The Other Shoe Drops: Appeals Court Saves But Trims Louboutin Red Sole Trademark
There shouldn't be a special rule limited to the fashion world barring the use of single colors as trademarks, the U.S. Court of Appeals for the Second Circuit held in its much-anticipated decision of the Christian Louboutin "red sole" trademark case on September 5.1 The 31-page opinion by Judge Jose A. Cabranes saved Louboutin's red "outsole" trademark but restricted it to situations where a color contrast exists between the red outsole and the shoe's upper. The Second Circuit also directed the U.S. Patent and Trademark office to limit the Louboutin trademark registration accordingly. The YSL monochromatic shoe - red upper, red outsole - over which the lawsuit originally had been brought and against which Louboutin had tried and failed to get a preliminary injunction, therefore won't infringe the trimmed-down trademark.
That headline snippet dominated the coverage of the decision, particularly during New York Fashion Week. From a broader perspective, however, perhaps the most significant aspect of the decision for the fashion and accessories world is its clarification of something called "aesthetic functionality." As a general rule, features are deemed functional if they are necessary to make the product work or to achieve competitive cost or quality characteristics. The district court's decision2 had found that color is inherently functional for fashion items and therefore ruled fashion designers should be prohibited from ever claiming a color as a trademark, no matter how widely associated with the product. The district court reasoned that the choice of color enhances the appearance, and therefore the commercial appeal, of the fashion design, making the hue "aesthetically functional." As the district judge wrote colorfully:
- If Louboutin owns Chinese Red for the outsole of high fashion women's shoes, another designer can just as well stake out a claim for exclusive use of another shade of red, or indeed even Louboutin's color, for the insole, while yet another could, like the world colonizers of eras past dividing conquered territories and markets, plant its flag on the entire heel for its Chinese Red. And who is to stop YSL, which declares it pioneered the monochrome shoe design, from trumping the whole foot wear design industry by asserting rights to the single color shoe concept in all shades?3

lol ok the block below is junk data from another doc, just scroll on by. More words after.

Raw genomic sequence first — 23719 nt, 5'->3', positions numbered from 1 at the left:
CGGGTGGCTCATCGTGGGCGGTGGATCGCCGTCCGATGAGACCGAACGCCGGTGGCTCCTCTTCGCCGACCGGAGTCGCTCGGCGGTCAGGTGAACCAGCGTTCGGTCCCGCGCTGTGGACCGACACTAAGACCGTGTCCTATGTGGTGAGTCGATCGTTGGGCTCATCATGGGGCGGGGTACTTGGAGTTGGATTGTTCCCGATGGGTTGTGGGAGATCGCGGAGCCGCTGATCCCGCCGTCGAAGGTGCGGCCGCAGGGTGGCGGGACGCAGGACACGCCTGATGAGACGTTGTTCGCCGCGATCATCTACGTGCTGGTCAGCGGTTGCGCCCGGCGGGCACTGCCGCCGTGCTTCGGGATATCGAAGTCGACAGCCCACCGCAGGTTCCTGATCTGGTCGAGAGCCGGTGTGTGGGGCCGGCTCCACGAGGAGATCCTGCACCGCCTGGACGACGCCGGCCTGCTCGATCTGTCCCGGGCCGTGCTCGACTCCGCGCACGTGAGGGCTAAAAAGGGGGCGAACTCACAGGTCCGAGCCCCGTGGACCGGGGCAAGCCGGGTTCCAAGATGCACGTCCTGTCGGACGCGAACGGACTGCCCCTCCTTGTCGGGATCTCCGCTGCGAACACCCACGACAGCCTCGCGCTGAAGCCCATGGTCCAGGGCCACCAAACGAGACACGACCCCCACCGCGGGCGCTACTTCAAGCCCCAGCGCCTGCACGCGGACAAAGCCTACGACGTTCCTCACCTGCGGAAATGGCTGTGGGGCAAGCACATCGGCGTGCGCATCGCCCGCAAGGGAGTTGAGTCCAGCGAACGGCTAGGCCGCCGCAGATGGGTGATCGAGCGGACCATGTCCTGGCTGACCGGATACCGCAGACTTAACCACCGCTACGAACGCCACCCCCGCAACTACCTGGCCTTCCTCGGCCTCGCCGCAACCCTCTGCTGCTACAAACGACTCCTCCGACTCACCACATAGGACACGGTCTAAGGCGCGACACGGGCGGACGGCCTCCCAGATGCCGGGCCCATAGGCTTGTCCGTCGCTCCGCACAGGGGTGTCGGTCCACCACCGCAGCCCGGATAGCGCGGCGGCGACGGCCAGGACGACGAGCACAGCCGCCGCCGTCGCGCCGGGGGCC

The Second Circuit opinion rejects this special rule for fashion. Looking back to the U.S. Supreme Cour's decision in Qualitex Co. v. Jacobson Products Corp.,4
the appeals court concludes such a per se rule in a particular industrial context is forbidden.5 Moreover, it concludes that a single color trademark is not off-limits to a fashion designer just because using a particular color may enhance the design, provided that it does not significantlyrestrict the ability of others to compete. This stops short of the monopoly that a patent or copyright confers, but also avoids "jumping to the conclusion that an aesthetic feature is functional merely because it denotes the product's desirable source."6 But it would be prudent to regard that only as a yellow light, not a full-speed-ahead green signal, for registering a color as a trademark. Most would-be users of single-color trademarks will not be able to make out the exceptionally strong showing of secondary meaning that Louboutin could (and did). As the Second Circuit said, "We think it plain that Louboutin's marketing efforts have created what the able district judge described as 'a. . . brand with worldwide recognition.'"7
Finally, the opinion also reminds us of fashion design's lonely position outside most intellectual property protection and pushes designers to a greater reliance on trademark protection. The court also notes the so far unsuccessful efforts to create a federal design right for fashion.8
1 Christian Louboutin S.A. v. Yves Saint Laurent America Holding, Inc., Dkt. No. 11-33030cv (September 5, 2012), available athttp://www.ca2.uscourts.gov/decisions/isysquery/8a711951-095b-4a1b-8ebc-9248ae64a274/1/doc/11-3303_opn.pdf#xml=http://www.ca2.uscourts.gov/decisions/isysquery/8a711951-095b-4a1b-8ebc-9248ae64a274/1/hilite/(last viewed September 5, 2012).
2 Christian Louboutin S.A. v. Yves Saint Laurent America Holding, Inc., 778 F.Supp.2d 445 (S.D.N.Y. 2011).
3 Christian Louboutin S. A. v. Yves Saint Laurent America, Inc., 778 F. Supp. 2d 445, 457 (S.D.N.Y. 2011).
4 514 U.S. 159 (1995).
5 Slip op. at p. 22.
6 Slip op. at p. 21.
7 Slip op. at p. 28.
8 Slip op. at p. 22, n.19.